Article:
The Serial Quitter

Are you are Serial Quitter? Do you start projects and not finish them? Do you come up with new ideas to solve problems, start building out the idea then quit midway through? Do you constantly change your major in college or start degree programs and stop when it gets hard? Do you start drafting plans, and make excuses to stop because of the challenges? Do you set goals that you are excited to start but don’t see it to the end? If you answered Yes to all or most of those questions, you might be a Serial Quitter.

Don’t think that I am shaming you if you happen to be a Serial Quitter because I’ve been one for most of my life so I can relate. Looking back I can’t tell you how many things I’ve talked myself out of doing that I really wanted to pursue.  I’ve talked myself out of business ideas, career paths, traveling adventures, etc., and I’ve finally reached a point where I was tired of it. I don’t mean to sound like a negative person because I have achieved a lot of great things in my life, but my standards have evolved over time and I expect bigger and better things from myself and so should you.

I remember taking a new job as a Program Manager at a large company about 5 years ago and I had some freedom to develop the role the way that I saw fit for the position. I was having a conversation with my new co-worker at the time to determine what my role should be, and I shared some ideas I had with him. About 5 minutes after sharing my thoughts, my co-worker looked at me and said, “Think Bigger”.  Why tell that boring story? That conversation with my co-worker lit a spark in me and I realized right then and there that I’ve been selling myself short not just in my career, but in my life in general. I allowed the mini successes in my professional career and in my spiritual studies fool me into thinking that I somehow “made it”, but I was still mediocre at best and that’s largely due to all of the quitting I’ve done in the past. I know that sounds harsh but I believe we are designed to accomplish far more in life than most of us actually do. It’s ok to celebrate your wins and briefly pat yourself on the back, but soon after you gotta (Yea, I wrote gotta, relax) move on and stay focused on your long-term vision and stick to what your start.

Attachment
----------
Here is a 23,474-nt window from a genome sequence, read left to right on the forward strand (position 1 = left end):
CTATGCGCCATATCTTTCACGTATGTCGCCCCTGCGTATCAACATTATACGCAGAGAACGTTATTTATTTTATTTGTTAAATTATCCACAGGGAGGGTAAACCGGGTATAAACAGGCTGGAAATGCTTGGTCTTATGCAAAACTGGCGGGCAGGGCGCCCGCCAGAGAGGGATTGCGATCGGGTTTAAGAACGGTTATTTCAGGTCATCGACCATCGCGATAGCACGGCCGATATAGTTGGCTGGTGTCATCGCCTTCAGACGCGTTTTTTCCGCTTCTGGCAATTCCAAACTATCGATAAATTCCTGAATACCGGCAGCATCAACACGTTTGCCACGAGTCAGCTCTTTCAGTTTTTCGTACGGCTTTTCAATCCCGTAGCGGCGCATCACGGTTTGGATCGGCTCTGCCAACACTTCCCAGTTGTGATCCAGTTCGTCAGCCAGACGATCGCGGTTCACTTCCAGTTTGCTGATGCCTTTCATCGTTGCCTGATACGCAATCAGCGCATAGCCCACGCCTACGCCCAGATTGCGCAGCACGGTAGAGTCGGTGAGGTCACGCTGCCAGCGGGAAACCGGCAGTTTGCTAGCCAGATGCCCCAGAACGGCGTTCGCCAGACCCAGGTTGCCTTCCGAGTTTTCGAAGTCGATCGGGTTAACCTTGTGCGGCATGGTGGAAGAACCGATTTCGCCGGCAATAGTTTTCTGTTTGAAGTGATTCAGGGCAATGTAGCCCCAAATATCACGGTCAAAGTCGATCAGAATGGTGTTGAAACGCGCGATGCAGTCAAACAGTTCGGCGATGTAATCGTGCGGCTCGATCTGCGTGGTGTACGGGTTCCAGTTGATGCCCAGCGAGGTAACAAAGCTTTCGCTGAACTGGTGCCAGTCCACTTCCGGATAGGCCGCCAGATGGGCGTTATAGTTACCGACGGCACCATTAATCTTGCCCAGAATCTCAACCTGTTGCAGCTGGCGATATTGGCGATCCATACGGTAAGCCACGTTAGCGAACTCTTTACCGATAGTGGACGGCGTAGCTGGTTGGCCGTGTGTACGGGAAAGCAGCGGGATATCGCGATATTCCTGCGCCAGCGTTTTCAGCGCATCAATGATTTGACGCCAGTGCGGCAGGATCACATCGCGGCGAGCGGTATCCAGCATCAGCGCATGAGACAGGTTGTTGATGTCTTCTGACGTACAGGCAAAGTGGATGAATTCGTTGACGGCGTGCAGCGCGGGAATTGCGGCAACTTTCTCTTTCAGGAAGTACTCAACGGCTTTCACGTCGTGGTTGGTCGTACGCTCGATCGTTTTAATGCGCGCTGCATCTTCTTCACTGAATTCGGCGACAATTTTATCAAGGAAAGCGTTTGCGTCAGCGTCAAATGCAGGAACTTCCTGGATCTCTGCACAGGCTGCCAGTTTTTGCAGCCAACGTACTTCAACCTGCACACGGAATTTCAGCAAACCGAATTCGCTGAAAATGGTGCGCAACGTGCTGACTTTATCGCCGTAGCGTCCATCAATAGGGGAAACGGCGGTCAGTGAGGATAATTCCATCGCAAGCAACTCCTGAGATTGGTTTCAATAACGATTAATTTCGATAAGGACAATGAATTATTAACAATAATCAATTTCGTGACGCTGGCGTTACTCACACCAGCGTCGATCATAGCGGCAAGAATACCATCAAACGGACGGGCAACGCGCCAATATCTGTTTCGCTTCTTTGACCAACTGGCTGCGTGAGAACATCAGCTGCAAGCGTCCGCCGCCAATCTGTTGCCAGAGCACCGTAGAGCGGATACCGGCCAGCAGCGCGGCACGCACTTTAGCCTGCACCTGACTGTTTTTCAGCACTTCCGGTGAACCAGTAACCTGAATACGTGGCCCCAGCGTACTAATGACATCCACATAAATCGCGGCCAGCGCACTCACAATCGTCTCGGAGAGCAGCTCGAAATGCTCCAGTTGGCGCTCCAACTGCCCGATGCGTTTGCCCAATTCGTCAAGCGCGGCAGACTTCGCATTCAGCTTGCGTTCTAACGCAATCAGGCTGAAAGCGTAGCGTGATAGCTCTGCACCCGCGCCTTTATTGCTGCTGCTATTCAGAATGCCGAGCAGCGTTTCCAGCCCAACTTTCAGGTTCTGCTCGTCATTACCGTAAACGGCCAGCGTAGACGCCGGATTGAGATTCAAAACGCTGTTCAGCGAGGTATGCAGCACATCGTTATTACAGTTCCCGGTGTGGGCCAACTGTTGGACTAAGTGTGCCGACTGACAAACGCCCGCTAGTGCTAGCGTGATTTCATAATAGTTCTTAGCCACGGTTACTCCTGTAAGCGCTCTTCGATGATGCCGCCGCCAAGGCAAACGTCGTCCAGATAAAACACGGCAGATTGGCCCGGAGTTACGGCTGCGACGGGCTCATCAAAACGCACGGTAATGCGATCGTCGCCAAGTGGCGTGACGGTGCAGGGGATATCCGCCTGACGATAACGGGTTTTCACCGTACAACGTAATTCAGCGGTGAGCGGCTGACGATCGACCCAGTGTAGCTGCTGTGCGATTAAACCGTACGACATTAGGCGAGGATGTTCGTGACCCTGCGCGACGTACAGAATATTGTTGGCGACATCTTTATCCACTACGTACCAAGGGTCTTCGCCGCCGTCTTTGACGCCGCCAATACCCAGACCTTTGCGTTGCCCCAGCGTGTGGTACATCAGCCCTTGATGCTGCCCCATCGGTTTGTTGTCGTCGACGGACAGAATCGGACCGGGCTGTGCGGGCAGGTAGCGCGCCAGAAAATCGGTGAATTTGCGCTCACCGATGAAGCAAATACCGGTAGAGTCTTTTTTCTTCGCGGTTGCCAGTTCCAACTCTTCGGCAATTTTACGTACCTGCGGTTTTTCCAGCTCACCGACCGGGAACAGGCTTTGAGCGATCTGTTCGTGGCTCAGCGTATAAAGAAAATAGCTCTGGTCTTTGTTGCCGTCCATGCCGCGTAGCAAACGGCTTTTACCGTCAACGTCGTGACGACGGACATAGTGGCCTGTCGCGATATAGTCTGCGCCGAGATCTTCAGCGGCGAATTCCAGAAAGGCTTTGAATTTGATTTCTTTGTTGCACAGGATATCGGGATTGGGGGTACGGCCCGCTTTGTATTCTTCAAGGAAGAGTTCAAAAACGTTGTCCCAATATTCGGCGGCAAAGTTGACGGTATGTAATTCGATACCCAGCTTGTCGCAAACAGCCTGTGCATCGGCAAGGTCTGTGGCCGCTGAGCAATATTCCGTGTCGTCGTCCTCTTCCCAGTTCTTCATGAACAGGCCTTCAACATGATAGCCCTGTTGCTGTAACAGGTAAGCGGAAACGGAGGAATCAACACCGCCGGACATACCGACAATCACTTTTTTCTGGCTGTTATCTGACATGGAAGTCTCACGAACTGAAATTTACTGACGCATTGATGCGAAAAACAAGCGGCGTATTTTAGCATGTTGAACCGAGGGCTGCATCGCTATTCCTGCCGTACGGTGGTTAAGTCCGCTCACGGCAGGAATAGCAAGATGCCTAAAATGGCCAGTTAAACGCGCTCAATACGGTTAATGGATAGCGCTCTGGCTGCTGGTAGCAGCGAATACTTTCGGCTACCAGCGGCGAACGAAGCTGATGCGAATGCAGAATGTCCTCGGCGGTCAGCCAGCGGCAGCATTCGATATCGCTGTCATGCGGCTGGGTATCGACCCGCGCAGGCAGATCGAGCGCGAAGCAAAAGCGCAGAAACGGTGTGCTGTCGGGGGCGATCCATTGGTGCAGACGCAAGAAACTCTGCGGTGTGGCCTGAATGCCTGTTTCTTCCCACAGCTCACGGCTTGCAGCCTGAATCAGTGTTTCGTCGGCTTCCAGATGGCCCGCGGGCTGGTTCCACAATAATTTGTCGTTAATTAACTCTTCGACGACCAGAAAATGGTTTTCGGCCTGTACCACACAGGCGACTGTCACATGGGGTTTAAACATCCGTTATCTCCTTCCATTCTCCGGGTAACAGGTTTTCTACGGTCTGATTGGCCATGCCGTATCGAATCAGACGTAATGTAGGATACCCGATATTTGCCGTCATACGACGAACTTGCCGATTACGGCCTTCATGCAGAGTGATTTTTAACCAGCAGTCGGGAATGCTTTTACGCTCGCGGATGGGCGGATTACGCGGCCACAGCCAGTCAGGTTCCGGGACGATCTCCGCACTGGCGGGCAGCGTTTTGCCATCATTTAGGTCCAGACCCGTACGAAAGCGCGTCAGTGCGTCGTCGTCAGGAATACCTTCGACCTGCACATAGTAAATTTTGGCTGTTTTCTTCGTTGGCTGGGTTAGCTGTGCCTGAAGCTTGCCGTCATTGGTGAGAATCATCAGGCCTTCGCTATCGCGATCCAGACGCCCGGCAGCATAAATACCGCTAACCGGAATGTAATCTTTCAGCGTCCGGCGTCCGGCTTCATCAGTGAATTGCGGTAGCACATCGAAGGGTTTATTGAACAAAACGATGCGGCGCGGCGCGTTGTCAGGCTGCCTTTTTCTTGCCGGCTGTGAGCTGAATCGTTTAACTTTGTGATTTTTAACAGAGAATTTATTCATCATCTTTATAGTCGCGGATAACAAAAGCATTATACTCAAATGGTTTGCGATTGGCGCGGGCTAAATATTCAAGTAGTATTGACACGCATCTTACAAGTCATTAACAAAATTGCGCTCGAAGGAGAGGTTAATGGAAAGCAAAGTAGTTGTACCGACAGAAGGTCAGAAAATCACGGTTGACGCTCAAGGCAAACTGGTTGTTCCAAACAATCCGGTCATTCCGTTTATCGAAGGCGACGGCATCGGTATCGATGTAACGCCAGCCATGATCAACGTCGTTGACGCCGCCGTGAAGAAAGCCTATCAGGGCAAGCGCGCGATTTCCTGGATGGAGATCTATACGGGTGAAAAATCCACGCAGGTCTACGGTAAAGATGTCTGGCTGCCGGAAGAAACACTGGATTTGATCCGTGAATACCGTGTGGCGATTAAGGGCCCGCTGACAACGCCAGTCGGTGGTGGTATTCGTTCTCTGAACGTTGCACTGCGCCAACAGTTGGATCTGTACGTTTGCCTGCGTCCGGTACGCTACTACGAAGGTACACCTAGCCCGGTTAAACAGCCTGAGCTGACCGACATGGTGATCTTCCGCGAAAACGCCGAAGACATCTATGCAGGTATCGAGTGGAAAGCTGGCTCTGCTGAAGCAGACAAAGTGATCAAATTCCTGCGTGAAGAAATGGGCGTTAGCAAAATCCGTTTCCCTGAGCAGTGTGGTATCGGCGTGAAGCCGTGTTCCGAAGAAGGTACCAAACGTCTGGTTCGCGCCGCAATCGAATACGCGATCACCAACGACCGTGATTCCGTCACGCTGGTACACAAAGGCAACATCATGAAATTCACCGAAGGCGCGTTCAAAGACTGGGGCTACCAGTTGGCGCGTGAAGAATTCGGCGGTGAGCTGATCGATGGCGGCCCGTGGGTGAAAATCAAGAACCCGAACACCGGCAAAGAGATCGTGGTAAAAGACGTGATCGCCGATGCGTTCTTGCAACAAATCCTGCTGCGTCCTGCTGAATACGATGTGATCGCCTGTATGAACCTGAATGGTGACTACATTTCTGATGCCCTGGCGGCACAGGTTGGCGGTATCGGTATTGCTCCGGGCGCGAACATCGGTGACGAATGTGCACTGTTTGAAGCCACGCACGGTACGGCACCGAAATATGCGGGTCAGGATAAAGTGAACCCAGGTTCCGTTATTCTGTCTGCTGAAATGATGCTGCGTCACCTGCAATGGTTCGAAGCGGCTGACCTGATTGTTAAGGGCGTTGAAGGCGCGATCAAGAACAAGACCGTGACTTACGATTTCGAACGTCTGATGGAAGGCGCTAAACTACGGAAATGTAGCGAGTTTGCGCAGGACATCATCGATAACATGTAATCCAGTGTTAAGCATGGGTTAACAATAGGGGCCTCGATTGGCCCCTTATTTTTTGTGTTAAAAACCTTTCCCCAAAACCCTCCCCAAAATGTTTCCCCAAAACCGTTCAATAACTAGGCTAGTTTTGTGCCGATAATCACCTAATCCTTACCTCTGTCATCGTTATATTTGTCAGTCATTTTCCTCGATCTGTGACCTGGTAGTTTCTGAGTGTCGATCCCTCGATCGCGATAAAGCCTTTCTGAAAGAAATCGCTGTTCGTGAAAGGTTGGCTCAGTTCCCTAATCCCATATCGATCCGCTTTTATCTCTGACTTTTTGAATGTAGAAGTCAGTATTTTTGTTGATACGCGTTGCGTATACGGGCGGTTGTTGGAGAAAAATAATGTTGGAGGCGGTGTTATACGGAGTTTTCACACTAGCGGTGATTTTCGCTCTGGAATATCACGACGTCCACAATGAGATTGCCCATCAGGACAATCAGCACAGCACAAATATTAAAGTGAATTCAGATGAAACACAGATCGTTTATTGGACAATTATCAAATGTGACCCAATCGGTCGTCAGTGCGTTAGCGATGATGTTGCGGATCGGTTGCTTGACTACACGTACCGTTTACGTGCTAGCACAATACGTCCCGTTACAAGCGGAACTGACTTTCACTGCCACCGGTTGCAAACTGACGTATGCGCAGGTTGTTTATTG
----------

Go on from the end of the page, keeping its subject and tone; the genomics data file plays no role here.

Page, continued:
In order to reverse your Serial Quitter habits first start with thinking about and writing down the vision you have for your life professionally, personally and spiritually. It’s ok if this changes a bit as you learn more about yourself and have different life experiences, but you need a vision to keep your mind in check when you feel pressure to quit something that supports your goals. Secondly, you must actually BELIEVE that you can achieve and DESERVE the vision you wrote down. This is where self-esteem and self-worth come into play. Having a strong sense of self-worth will help you defeat doubt when those negative voices come into your mind. Lastly, Execute, Execute, Execute. Your vision will not become a reality if you don’t put in the hard work over the span of years or even decades. Set small goals, crush them, then move on to the next goal propelling yourself forward in the right direction.

Stop being a Serial Quitter and get to the finish line!

Author: Mike Free, CEO and Founder of Grind Over matter

One thought on “The Serial Quitter

  1. Great advise! I’ve always dragged my heels and came up with more excuses as to why I can’t verses how I can. I found it easier to help someone else with their goals verses my own but it could have been because I wasn’t necessarily responsible for them. Now that I have my own goals and have taken steps towards actually achieving them, I holding myself responsible and accountable to make progress. Thank you Mike Free!


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